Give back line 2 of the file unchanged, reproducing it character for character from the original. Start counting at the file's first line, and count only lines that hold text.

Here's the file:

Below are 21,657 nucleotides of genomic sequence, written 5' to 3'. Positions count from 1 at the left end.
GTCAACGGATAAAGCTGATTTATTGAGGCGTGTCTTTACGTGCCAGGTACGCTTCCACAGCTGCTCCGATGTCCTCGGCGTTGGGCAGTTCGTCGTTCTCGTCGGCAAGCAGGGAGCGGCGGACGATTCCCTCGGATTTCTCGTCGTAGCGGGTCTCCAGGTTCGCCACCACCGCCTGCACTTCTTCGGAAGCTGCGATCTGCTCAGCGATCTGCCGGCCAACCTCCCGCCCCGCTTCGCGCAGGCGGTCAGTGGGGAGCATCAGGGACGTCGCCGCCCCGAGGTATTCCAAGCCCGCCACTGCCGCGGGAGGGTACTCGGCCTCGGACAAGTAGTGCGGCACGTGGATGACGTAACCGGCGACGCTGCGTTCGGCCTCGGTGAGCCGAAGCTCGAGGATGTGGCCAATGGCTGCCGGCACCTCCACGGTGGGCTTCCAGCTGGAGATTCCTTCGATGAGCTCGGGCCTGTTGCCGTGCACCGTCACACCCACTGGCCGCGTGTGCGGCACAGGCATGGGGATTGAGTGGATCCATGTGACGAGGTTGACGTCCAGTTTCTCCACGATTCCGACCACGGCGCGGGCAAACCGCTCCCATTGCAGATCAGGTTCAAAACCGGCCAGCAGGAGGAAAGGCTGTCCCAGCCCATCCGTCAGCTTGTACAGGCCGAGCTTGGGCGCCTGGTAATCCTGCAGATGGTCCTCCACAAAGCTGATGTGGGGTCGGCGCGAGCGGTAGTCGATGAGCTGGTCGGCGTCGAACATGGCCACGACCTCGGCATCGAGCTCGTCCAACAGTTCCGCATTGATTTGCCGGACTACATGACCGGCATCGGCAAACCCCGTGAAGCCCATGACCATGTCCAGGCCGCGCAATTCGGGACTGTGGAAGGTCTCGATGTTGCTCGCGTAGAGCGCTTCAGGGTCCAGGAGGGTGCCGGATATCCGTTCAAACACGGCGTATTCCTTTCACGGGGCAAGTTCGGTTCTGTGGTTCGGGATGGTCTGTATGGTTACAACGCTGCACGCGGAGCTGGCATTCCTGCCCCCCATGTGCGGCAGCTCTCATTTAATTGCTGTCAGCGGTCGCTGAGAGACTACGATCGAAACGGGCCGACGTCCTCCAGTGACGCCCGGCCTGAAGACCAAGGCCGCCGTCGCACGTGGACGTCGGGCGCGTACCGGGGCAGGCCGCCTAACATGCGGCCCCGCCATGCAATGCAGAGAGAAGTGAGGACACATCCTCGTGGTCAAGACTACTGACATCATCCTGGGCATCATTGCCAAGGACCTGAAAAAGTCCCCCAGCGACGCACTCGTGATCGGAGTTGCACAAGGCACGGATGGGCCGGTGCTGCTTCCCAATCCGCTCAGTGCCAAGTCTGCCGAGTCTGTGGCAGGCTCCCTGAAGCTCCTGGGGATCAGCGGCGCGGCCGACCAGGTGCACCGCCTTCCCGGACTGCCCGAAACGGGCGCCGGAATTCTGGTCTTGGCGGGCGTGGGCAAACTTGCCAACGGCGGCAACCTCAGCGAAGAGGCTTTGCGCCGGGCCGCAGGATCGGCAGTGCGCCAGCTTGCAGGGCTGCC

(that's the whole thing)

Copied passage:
GTCAACGGATAAAGCTGATTTATTGAGGCGTGTCTTTACGTGCCAGGTACGCTTCCACAGCTGCTCCGATGTCCTCGGCGTTGGGCAGTTCGTCGTTCTCGTCGGCAAGCAGGGAGCGGCGGACGATTCCCTCGGATTTCTCGTCGTAGCGGGTCTCCAGGTTCGCCACCACCGCCTGCACTTCTTCGGAAGCTGCGATCTGCTCAGCGATCTGCCGGCCAACCTCCCGCCCCGCTTCGCGCAGGCGGTCAGTGGGGAGCATCAGGGACGTCGCCGCCCCGAGGTATTCCAAGCCCGCCACTGCCGCGGGAGGGTACTCGGCCTCGGACAAGTAGTGCGGCACGTGGATGACGTAACCGGCGACGCTGCGTTCGGCCTCGGTGAGCCGAAGCTCGAGGATGTGGCCAATGGCTGCCGGCACCTCCACGGTGGGCTTCCAGCTGGAGATTCCTTCGATGAGCTCGGGCCTGTTGCCGTGCACCGTCACACCCACTGGCCGCGTGTGCGGCACAGGCATGGGGATTGAGTGGATCCATGTGACGAGGTTGACGTCCAGTTTCTCCACGATTCCGACCACGGCGCGGGCAAACCGCTCCCATTGCAGATCAGGTTCAAAACCGGCCAGCAGGAGGAAAGGCTGTCCCAGCCCATCCGTCAGCTTGTACAGGCCGAGCTTGGGCGCCTGGTAATCCTGCAGATGGTCCTCCACAAAGCTGATGTGGGGTCGGCGCGAGCGGTAGTCGATGAGCTGGTCGGCGTCGAACATGGCCACGACCTCGGCATCGAGCTCGTCCAACAGTTCCGCATTGATTTGCCGGACTACATGACCGGCATCGGCAAACCCCGTGAAGCCCATGACCATGTCCAGGCCGCGCAATTCGGGACTGTGGAAGGTCTCGATGTTGCTCGCGTAGAGCGCTTCAGGGTCCAGGAGGGTGCCGGATATCCGTTCAAACACGGCGTATTCCTTTCACGGGGCAAGTTCGGTTCTGTGGTTCGGGATGGTCTGTATGGTTACAACGCTGCACGCGGAGCTGGCATTCCTGCCCCCCATGTGCGGCAGCTCTCATTTAATTGCTGTCAGCGGTCGCTGAGAGACTACGATCGAAACGGGCCGACGTCCTCCAGTGACGCCCGGCCTGAAGACCAAGGCCGCCGTCGCACGTGGACGTCGGGCGCGTACCGGGGCAGGCCGCCTAACATGCGGCCCCGCCATGCAATGCAGAGAGAAGTGAGGACACATCCTCGTGGTCAAGACTACTGACATCATCCTGGGCATCATTGCCAAGGACCTGAAAAAGTCCCCCAGCGACGCACTCGTGATCGGAGTTGCACAAGGCACGGATGGGCCGGTGCTGCTTCCCAATCCGCTCAGTGCCAAGTCTGCCGAGTCTGTGGCAGGCTCCCTGAAGCTCCTGGGGATCAGCGGCGCGGCCGACCAGGTGCACCGCCTTCCCGGACTGCCCGAAACGGGCGCCGGAATTCTGGTCTTGGCGGGCGTGGGCAAACTTGCCAACGGCGGCAACCTCAGCGAAGAGGCTTTGCGCCGGGCCGCAGGATCGGCAGTGCGCCAGCTTGCAGGGCTGCC